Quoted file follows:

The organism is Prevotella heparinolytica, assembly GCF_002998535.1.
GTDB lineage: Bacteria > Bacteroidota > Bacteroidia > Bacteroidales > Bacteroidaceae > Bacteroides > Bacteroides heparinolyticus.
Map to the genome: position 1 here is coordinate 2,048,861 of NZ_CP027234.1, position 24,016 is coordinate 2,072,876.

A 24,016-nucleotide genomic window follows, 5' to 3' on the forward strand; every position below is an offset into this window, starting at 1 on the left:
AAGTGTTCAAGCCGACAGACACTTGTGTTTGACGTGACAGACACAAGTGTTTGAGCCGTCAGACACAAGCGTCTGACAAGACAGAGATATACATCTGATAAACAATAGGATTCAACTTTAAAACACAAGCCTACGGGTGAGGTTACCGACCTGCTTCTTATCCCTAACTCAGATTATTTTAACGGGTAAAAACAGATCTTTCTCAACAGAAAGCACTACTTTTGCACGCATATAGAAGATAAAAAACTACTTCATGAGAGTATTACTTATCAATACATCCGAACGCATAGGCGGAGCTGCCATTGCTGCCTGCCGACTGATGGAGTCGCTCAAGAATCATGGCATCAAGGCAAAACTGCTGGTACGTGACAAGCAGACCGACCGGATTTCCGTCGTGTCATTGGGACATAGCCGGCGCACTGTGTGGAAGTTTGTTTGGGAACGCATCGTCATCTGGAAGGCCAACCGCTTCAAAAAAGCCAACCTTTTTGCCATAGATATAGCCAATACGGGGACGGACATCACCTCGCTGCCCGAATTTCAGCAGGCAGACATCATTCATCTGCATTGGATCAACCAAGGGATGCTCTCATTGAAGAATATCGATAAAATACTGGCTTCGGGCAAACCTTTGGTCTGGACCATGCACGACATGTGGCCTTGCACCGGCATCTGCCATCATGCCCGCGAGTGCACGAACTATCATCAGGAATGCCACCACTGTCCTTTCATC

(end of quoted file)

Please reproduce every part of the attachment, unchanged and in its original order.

The organism is Prevotella heparinolytica, assembly GCF_002998535.1.
GTDB lineage: Bacteria > Bacteroidota > Bacteroidia > Bacteroidales > Bacteroidaceae > Bacteroides > Bacteroides heparinolyticus.
Map to the genome: position 1 here is coordinate 2,048,861 of NZ_CP027234.1, position 24,016 is coordinate 2,072,876.

A 24,016-nucleotide genomic window follows, 5' to 3' on the forward strand; every position below is an offset into this window, starting at 1 on the left:
AAGTGTTCAAGCCGACAGACACTTGTGTTTGACGTGACAGACACAAGTGTTTGAGCCGTCAGACACAAGCGTCTGACAAGACAGAGATATACATCTGATAAACAATAGGATTCAACTTTAAAACACAAGCCTACGGGTGAGGTTACCGACCTGCTTCTTATCCCTAACTCAGATTATTTTAACGGGTAAAAACAGATCTTTCTCAACAGAAAGCACTACTTTTGCACGCATATAGAAGATAAAAAACTACTTCATGAGAGTATTACTTATCAATACATCCGAACGCATAGGCGGAGCTGCCATTGCTGCCTGCCGACTGATGGAGTCGCTCAAGAATCATGGCATCAAGGCAAAACTGCTGGTACGTGACAAGCAGACCGACCGGATTTCCGTCGTGTCATTGGGACATAGCCGGCGCACTGTGTGGAAGTTTGTTTGGGAACGCATCGTCATCTGGAAGGCCAACCGCTTCAAAAAAGCCAACCTTTTTGCCATAGATATAGCCAATACGGGGACGGACATCACCTCGCTGCCCGAATTTCAGCAGGCAGACATCATTCATCTGCATTGGATCAACCAAGGGATGCTCTCATTGAAGAATATCGATAAAATACTGGCTTCGGGCAAACCTTTGGTCTGGACCATGCACGACATGTGGCCTTGCACCGGCATCTGCCATCATGCCCGCGAGTGCACGAACTATCATCAGGAATGCCACCACTGTCCTTTCATC